Coaching Makes Employees More Productive

Ann All

If there's one thing millennial employees want, it's professional guidance. That message came through loud and clear when I interviewed Lisa Orrell, author of the book "Millennials Incorporated" and a consultant who works with companies to educate their executive leaders and management teams on how to better recruit, manage and retain millennial talent. She told me:

The great thing about millennials is they are very open to coaching and training. Some older generations have a strong aversion to it. But millennials are like, "Teach me, train me, coach me anywhere you can. I want as much guidance as I can get." The more companies realize this and address it with this generation, the better.

Coaching is important for older employees, too. A article cites an International Personnel Management Association study that found ordinary training typically boosted productivity by 22 percent, while training combined with coaching increased productivity by 88 percent.


The article's author, leadership coach Jackie Arnold, director of Coach 4 Executives. and author of "Coaching Skills for Leaders in the Workplace," says coaching differs from mentoring in that coaches actively encourage employees to take ownership and responsibility for their self-development. The coach doesn't offer ideas or suggestions, Arnold writes:

The manager-as-coach does not need to come up with answers. Instead he will listen more closely to staff, reflecting back what he hears and questioning them in order to bring out their own ideas and answers.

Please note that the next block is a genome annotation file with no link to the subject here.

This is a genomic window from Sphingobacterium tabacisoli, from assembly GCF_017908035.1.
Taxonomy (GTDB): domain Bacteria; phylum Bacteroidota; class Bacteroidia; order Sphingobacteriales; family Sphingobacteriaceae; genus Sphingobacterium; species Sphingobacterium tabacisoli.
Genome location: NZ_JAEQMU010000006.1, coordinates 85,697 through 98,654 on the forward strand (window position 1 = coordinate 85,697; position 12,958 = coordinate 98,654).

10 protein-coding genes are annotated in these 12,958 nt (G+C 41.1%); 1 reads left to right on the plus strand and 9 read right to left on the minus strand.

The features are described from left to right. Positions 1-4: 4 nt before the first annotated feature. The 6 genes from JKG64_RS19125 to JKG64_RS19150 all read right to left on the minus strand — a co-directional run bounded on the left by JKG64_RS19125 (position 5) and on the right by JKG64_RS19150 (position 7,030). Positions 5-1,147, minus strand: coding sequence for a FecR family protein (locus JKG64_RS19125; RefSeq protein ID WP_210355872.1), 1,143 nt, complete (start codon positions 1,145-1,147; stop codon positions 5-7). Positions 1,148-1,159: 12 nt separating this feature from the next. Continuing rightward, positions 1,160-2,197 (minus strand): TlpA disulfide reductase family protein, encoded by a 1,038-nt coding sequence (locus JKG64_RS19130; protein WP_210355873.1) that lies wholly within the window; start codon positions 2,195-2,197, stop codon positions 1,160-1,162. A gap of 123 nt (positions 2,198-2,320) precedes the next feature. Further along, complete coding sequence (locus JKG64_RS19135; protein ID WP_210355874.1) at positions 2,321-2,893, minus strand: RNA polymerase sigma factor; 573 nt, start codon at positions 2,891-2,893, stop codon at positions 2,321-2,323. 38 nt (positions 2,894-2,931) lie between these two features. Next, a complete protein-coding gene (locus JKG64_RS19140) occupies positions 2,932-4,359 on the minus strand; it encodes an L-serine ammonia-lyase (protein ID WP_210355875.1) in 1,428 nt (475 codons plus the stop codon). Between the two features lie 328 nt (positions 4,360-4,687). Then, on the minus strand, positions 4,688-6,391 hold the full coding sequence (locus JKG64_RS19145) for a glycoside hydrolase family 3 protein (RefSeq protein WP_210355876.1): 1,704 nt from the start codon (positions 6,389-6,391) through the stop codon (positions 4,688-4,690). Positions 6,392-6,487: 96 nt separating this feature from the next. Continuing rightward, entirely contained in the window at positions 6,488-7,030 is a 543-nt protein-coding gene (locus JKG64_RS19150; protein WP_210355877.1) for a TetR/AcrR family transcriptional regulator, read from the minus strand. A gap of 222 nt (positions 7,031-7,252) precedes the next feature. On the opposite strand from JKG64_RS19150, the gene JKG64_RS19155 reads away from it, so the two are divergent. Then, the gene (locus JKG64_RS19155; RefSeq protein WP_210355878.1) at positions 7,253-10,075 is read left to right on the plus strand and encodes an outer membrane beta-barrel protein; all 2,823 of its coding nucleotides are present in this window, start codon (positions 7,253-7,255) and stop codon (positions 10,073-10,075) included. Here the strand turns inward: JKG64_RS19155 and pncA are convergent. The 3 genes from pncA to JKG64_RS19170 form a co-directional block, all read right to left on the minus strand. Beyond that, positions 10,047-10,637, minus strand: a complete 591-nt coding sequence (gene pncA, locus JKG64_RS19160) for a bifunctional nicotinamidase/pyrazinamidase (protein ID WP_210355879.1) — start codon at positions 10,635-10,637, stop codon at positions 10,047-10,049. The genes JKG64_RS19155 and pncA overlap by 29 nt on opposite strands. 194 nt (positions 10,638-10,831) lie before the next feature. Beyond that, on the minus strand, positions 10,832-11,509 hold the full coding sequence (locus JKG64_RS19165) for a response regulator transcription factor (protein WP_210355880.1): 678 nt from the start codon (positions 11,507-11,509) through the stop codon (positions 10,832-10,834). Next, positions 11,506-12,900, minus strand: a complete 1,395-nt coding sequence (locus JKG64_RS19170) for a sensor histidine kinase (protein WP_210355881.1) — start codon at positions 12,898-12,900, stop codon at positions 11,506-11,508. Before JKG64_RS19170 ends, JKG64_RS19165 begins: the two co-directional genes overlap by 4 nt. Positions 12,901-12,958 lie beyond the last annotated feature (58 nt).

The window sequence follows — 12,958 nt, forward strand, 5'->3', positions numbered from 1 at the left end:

This was exactly the experience of a friend of mine, who got a complementary coaching session when writing about an event for an organization called the Kentucky Coaches Alliance. After his session, he decided to coach his son's Little League team, a decision he'd been wrestling with for weeks. As he notes, the coaching "consisted of making me stop and think about what's important to me and asking obvious questions."


All four of the coaching no-nos Arnold lists in the article relate to coaches being pushy or superior. They are:

  • Trying to fix problems for employees.
  • Jumping in with your ideas or suggestions.
  • Making employees feel you are the expert.
  • Letting employees know you know more than they do.


Among other coaching tips, Arnold recommends using John Whitmore's "grow" model:

  • G = Goal (What does the team/individual want to achieve?)
  • R = Reality (What is the current reality of the situation/issue?)
  • O = Options (What options are open to them?)
  • W = Will/Way (Is there a will and a way to take things forward?)

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